There’s an array of different roleplaying games out there to choose from, especially since tabletop gaming is “in” right now. I will say, it is a good time to be a nerd! Because these games are getting in the spotlight more and more, we are starting to see diverse communities spring up around them.
So I pose this question to you: What is your favorite class in a roleplaying game?
I have played many different roleplaying games and different variations of them over the years from Advanced Dungeons and Dragons, Rifts, The Dresden Files Roleplaying Game, to Victoriana. Of all of these different games and systems, I have found that the Bloodrager class from Pathfinder’s Advanced Class Guide is by far my favorite.
Here are the reasons why the Bloodrager is so dear to me:
- The Best of Both Worlds: The Bloodrager is an amalgamation of a Barbarian and a Sorcerer. This means your character can rage and sling some spells! Granted, you have to wait until 4th level to start the spell casting, but until then, you’re pretty much a standard barbarian!
- The Class Grows in Depth: Since you are unlocking your bloodline abilities, you are unlocking powers with each level. How is this different to other classes that gain abilities as they level? Well, to me, this aspect is about development in roleplaying. My Bloodrager, Malek, was banished from his village when he cast a spell while trying to defend his younger sister. Because arcana was banned in his tribe, he was exiled.
- An Array of Play Options: I chose the archetype ‘Spelleater’ for my Bloodrager which allowed me to turn spells into healing and Damage Reduction into Fast Healing while raging. Since I built Malek to be a tank, this suited him rather well. A lot of Bloodrager spells, to me, end up very situational, so having the option to “eat them” to regain hit points was very appealing to me. There are other options available through the different archetypes, but healing 1 HP a turn through 30+ rounds of rage was too good for me to pass up.
Because Malek was exiled from a young age, he grew up mostly in the wilds due to his temper, which he eventually got under his control. However, he discovered that when he was injured or an enemy’s blood came into contact with him, he would enter his rage, killing all enemies that he could.
Malek would never prematurely end his bloodrage which worked well with his spelleater archetype that would allow him to regain lost hp after each round of combat. However, this also meant that when the battle was over if Malek still had rounds of rage left, he was left in a raging stupor, meaning he would often seek out other enemies to kill. There was one encounter with a group of bandits where Malek, against the desires of his traveling companions, killed all of the bandit’s mounts once their owners had departed.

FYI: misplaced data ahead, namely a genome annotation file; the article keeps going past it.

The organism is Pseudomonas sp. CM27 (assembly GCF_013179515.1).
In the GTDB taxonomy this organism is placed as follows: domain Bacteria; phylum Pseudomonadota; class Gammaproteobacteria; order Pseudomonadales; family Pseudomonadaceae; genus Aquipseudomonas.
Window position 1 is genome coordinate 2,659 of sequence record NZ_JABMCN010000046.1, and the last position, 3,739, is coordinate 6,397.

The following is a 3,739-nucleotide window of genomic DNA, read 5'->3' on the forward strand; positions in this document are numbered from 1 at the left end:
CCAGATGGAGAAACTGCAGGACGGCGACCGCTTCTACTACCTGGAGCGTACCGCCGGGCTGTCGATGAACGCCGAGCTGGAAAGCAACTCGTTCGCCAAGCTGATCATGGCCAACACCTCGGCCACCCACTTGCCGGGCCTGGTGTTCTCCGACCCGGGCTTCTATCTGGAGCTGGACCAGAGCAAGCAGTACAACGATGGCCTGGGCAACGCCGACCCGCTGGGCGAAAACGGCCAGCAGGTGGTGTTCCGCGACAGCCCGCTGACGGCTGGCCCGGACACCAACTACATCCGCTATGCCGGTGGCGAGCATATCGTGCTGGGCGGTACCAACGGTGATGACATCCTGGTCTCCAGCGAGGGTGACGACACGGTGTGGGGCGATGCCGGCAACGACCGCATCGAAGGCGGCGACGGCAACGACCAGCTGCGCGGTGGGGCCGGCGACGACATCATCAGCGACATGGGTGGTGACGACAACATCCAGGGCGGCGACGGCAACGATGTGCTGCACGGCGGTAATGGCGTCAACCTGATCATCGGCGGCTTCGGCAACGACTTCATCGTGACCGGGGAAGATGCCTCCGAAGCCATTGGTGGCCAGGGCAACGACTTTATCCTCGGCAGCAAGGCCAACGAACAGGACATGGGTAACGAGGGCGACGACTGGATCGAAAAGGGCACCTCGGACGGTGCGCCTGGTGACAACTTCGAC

Another interesting think about Malek was his inability to lie or detect sarcasm, which would sometimes lead to him upsetting NPCs or his party. Often times, Malek was left outside when the party was trying to negotiate in closed quarters.
Tales of a hulking barbarian covered in blood began traveling through the lands. There were even times when the party would encounter bandit headhunters who were sent to “handle the problem” only to end up another notch in Malek’s aged greatsword. Occasionally his reputation would precede him. I found myself not having to roll intimidation at times because people were afraid of the tales they have been hearing.
Despite his temper and reputation to be a cold blooded killer, Malek, when not in bloodrage, was a kind person who wanted to make sure everyone was safe in the territories. The tragedy of his past had molded him into an unconventional protector of the realm.
If you’re playing Pathfinder and you are looking for an interesting idea for a new character, I highly recommend you check out the Advanced Class Guide. Although some people have given it some bad reviews, I find the information contained within its pages to be highly valuable as they go outside the box with their content.
I’ve found that when people are searching for a character class, they find it somewhat difficult to “break the mold” of the standard core races because of the “been there, done that” mentality. With the Advanced Class Guide, however, it’s relatively easy to generate a concept by simply scrolling through its pages and looking over the new class alternatives it has to offer.
Bloodrager and Spelleater from:
Pathfinder Roleplaying Game Advanced Class Guide © 2014, Paizo Inc.; Authors: Dennis Baker, Ross Byers, Jesse Benner, Savannah Broadway, Jason Bulmahn, Jim Groves, Tim Hitchcock, Tracy Hurley, Jonathan H. Keith, Will McCardell, Dale C. McCoy, Jr., Tom Phillips, Stephen Radney-MacFarland, Thomas M. Reid, Sean K Reynolds, Tork Shaw, Owen K.C. Stephens, and Russ Taylor.